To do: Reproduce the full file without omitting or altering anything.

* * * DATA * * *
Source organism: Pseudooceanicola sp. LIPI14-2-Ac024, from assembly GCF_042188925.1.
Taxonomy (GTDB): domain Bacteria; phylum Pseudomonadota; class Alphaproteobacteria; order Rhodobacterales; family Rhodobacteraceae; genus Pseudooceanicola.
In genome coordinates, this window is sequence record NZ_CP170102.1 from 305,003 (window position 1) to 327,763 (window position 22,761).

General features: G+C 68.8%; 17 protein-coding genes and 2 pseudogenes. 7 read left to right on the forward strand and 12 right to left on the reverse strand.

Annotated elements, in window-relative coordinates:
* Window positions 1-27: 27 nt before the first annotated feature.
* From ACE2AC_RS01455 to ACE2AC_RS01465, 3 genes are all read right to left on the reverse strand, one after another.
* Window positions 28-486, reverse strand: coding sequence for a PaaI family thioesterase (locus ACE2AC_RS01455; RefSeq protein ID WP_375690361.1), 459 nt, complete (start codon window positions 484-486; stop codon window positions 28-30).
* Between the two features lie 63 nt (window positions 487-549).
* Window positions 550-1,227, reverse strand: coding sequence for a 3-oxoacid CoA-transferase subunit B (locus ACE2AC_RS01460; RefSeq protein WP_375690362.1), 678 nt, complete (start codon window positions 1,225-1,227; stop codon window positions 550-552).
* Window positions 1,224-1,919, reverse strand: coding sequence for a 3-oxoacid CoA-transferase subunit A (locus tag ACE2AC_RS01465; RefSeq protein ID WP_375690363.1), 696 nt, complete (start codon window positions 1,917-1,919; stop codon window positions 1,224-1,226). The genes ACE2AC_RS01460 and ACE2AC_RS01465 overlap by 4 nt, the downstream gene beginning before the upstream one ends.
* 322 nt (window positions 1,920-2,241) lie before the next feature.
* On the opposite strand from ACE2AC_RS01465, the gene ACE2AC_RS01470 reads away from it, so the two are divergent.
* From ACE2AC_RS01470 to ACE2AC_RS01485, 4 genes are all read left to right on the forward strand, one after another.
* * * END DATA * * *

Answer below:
Source organism: Pseudooceanicola sp. LIPI14-2-Ac024, from assembly GCF_042188925.1.
Taxonomy (GTDB): domain Bacteria; phylum Pseudomonadota; class Alphaproteobacteria; order Rhodobacterales; family Rhodobacteraceae; genus Pseudooceanicola.
In genome coordinates, this window is sequence record NZ_CP170102.1 from 305,003 (window position 1) to 327,763 (window position 22,761).

General features: G+C 68.8%; 17 protein-coding genes and 2 pseudogenes. 7 read left to right on the forward strand and 12 right to left on the reverse strand.

Annotated elements, in window-relative coordinates:
* Window positions 1-27: 27 nt before the first annotated feature.
* From ACE2AC_RS01455 to ACE2AC_RS01465, 3 genes are all read right to left on the reverse strand, one after another.
* Window positions 28-486, reverse strand: coding sequence for a PaaI family thioesterase (locus ACE2AC_RS01455; RefSeq protein ID WP_375690361.1), 459 nt, complete (start codon window positions 484-486; stop codon window positions 28-30).
* Between the two features lie 63 nt (window positions 487-549).
* Window positions 550-1,227, reverse strand: coding sequence for a 3-oxoacid CoA-transferase subunit B (locus ACE2AC_RS01460; RefSeq protein WP_375690362.1), 678 nt, complete (start codon window positions 1,225-1,227; stop codon window positions 550-552).
* Window positions 1,224-1,919, reverse strand: coding sequence for a 3-oxoacid CoA-transferase subunit A (locus tag ACE2AC_RS01465; RefSeq protein ID WP_375690363.1), 696 nt, complete (start codon window positions 1,917-1,919; stop codon window positions 1,224-1,226). The genes ACE2AC_RS01460 and ACE2AC_RS01465 overlap by 4 nt, the downstream gene beginning before the upstream one ends.
* 322 nt (window positions 1,920-2,241) lie before the next feature.
* On the opposite strand from ACE2AC_RS01465, the gene ACE2AC_RS01470 reads away from it, so the two are divergent.
* From ACE2AC_RS01470 to ACE2AC_RS01485, 4 genes are all read left to right on the forward strand, one after another.